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After the Flood and a FEMA Buy-out, a Rural Town Survives

posted on September 14, 2007


When Hurricane Katrina devastated the Gulf Coast just over two years ago, flooding caused more than $200 billion in losses, making it the costliest natural disaster in U.S. history. However, even in typical years, flooding causes billions of dollars in damage and threatens lives and property in every state. On average, floods kill about 140 people each year and cause $6 billion in property damage.

Some losses, however, aren't measured in death tolls or property damage. In 1993, catastrophic flooding in the Midwest and, in some cases, wiped entire towns off the map.

A similar case can be found in North Dakota, where several floods and a subsequent buyout by the Federal Emergency Management Agency terminated the village of Churchs Ferry. But now, farmers are breathing life into the ghost town. Nancy Crowfoot explains.

For more than 100 years, the center of this northeast North Dakota town was residential. By the year 2000, the same land stood vacant. Today, the land is used to grow organic herbs for restaurants and grocery stores and rhubarb for the wine industry.

Leading up to what may seem an odd series of transitions, was an act of nature and a reaction by those impacted.

Churchs Ferry once had a population of 105. It once also was more than 15 miles from Devils Lake, a body of water seen in brown on this map. But since the Midwest floods of 1993 – as seen in shades of blue --- this so-called "terminal" lake with no river outlet -- has risen more than 26 feet and consumed more than 128,600 acres.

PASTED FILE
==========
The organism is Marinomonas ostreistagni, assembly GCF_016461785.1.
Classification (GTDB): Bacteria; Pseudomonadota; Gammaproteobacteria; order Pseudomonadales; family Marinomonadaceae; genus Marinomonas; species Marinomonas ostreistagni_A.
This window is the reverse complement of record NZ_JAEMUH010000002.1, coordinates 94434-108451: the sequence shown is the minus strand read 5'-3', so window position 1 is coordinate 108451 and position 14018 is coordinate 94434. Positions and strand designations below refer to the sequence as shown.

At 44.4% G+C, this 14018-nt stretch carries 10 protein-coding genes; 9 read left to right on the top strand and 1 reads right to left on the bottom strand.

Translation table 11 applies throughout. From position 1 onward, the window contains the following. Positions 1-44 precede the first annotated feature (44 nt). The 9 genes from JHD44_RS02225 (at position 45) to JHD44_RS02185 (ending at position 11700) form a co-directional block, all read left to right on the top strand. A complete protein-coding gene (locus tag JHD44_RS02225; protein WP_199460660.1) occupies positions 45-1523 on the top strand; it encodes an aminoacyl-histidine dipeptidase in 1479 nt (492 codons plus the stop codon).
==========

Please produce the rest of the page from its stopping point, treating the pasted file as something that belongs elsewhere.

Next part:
If the water doesn't evaporate or enter the groundwater table, it overflows naturally to the surrounding flat as a pancake landscape ... and often stays there. The lake has swallowed roads, portions of towns and surrounding farmsteads.

If the growth of the lake continued on its natural course, the map area shown in green would be covered with water, threatening the town of Churchs Ferry 15 miles to the north.

With the possibility of future flooding, the Federal Emergency Management Agency (FEMA) in 2000 offered to buy the homes of Churchs Ferry's 105 residents. Those purchased were razed; foundations filled in and left as vacant lots.

Paul Christenson, Mayor, Churchs Ferry, North Dakota: "FEMA was very active in the lake region. They thought that the best help they could do for our town was to buy it out."

Paul Christenson, lifelong resident of Churchs Ferry, and owner of an auto and truck repair shop there, was one of just two homeowners who refused FEMA's buy-out offer. He is now mayor to the current 10 residents.

Paul Christenson, Mayor, Churchs Ferry, North Dakota: "From a business standpoint, they were very good to the people. As a matter of fact some of the financial part they had a special incentive of $17,500 per resident above and beyond any, anything else that was to entice them to leave."

Christenson says the town had not flooded before the buyout or since. No matter, he says, it is difficult for his town to make an economic comeback due to the government's restrictions placed on the land.

Paul Christenson, Mayor, Churchs Ferry, North Dakota: "What FEMA does in their justification for buying property is they attach a deed restriction to that property. You cannot come back and build a home on them again. Ah, you're really restricted with what you do with that property."

Christenson said the land cannot have a permanent structure on it and can basically be used for agriculture or recreation. He was able to develop an RV campground behind City Hall, but little else remains on Main Street besides one bar and the post office.